FOOTNOTE #13: If the director knows the actor and has the rapport, they may feel free to ask, “How did that feel to you?” or perhaps “Okay… you didn’t seem comfortable [at this point]. Do you want to try that again?” but in this case, it’s because the director and the actor have trust and have that rapport. This is something that is far easier to do on set because you’re not in a job interview situation. When you’re in an audition, the director and other auditors are automatically in an unequivocal power position. Yes, a power position is arguably (and almost always legally) the case when an actor is on set — and yet the ability to have that franker dialogue is always easier there. So look to the questions above: even there, being franker with an actor you know, you’re still engaging them in a dialogue, you’re both working on a solution together. If you’re looking at the audition as a test to pass or fail, you won’t have a chance to create an atmosphere of trust. Because it’s so hard to get that stronger atmosphere of trust with a complete stranger (i.e., the actor who’s just walked in the door), that’s why you don’t force the issue. There will be time to judge in Step I. For now, their read is what it is.

FOOTNOTE #14: There’s another reason I personally always love to give actors adjustments and generally play during auditions: I’m in it for the long game. Any actor I see audition now might be an actor I want to work with as director down the road — or might be a great actor to call in through my role as casting director for another feature. There are always friendly, inventive, excellent actors I encounter who simply don’t happen to be the right fit for the character we’re calling in here and now. I’m doing both them and myself a disservice by not taking this opportunity of working with them, if only for a couple minutes.

FOOTNOTE #15: Both for the Broken Continent and other projects, I have had an actor say they really wanted to read for a part that we didn’t call them in for. For the Broken Continent and at least one other project, they got that part. Be humble and know that an actor may have really hooked into what makes a given character tick. After all, there are some things that don’t occur to you when you’re reviewing an actor’s headshot and resume — even when you know the actor.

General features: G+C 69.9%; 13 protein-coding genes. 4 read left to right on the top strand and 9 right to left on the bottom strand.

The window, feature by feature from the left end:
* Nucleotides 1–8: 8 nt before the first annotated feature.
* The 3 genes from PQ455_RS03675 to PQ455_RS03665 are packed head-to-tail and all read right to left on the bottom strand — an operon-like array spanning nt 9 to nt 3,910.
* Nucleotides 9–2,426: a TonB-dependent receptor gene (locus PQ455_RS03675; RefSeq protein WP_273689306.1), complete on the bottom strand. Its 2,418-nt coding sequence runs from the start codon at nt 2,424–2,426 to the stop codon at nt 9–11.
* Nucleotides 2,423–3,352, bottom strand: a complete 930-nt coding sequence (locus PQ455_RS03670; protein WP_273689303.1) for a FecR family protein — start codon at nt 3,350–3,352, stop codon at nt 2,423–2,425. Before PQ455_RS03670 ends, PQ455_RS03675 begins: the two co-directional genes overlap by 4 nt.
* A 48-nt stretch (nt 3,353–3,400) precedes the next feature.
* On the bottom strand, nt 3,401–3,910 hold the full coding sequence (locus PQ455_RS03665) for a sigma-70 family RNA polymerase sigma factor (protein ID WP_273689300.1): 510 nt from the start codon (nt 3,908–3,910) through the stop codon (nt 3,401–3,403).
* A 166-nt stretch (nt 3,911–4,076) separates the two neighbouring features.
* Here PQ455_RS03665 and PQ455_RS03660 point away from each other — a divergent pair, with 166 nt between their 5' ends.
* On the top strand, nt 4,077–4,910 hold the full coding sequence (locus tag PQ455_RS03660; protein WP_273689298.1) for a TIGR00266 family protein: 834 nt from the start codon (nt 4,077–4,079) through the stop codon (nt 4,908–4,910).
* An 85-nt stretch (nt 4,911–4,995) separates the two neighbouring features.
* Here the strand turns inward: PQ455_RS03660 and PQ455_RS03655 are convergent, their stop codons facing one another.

FOOTNOTE #16: Remember, you haven’t sealed the deal yet. Especially if they’re new actors you know you want to call back and are pretty sure you want to cast, the wooing isn’t done.

Casting Notes #10: Organizing the Audition Space (For Filmmakers)

This 20-part series, written by Team J’s Bjorn Munson, covers the lessons learned during the casting of The Broken Continent web series pilot in 2012. You can find the full Table of Contents in Part 1.

This series is meant to help other independent filmmakers, primarily those who are casting a large ensemble (10+ speaking parts, multiple background actors, etc.). Individual articles may be useful to production companies looking to cast other work such as commercials. There are also a number of articles specifically for actors on how to better submit for auditions, do the auditions, and deal with the statistically inevitable rejections.

The lessons learned have been applied to Team J’s Stonehenge Casting service, an online tool for producers to find actors and actors to find work.

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Organizing the Audition Space

Okay, so you’ve gone through the pain and suffering of finding an audition space that not only meets your logistical needs, but won’t break your budget.

Now that you’re probably at the stage where you’ve been figuring out who to call in, you need to make sure your audition space is ready. This isn’t rocket science, and many decisions may only be made the first day of auditions, but here are the things you should be doing prior to actors walking through the door:

  1. Confirm your staff and staffing needs
  2. Do a “Walk toward/walk around/walk through” of the audition space
  3. Check the waiting area
  4. Check the audition space proper
  5. Decide on food for you and your staff

As you may realize, some of these considerations you were at least subconsciously assessing as you were trying to find the right audition space. Whether you did already or not, it’s time to tackle these issues now: a well-organized audition space is key in setting the right tone with actors. [1]

1. Confirm your staff and staffing needs

Understanding the case study we’re working under, that of an indie film or web series looking to cast many roles, the production team is likely wearing multiple hats already.

For the auditions, you need people to wear the hats of auditors, a videographer, and check-in staff.

Your auditors should at least include the director and the casting director. For the Broken Continent, all three of us producers were there because all three of us were invested in the creative direction of the series — and the casting decisions made here could potentially impact our team. You don’t want to have too many people in that room, but you do want the people whom the actors will report to. By having the three of us there, we covered the writer, director, and casting director hats — and on a wider level anyone who should be making hiring decisions for the project.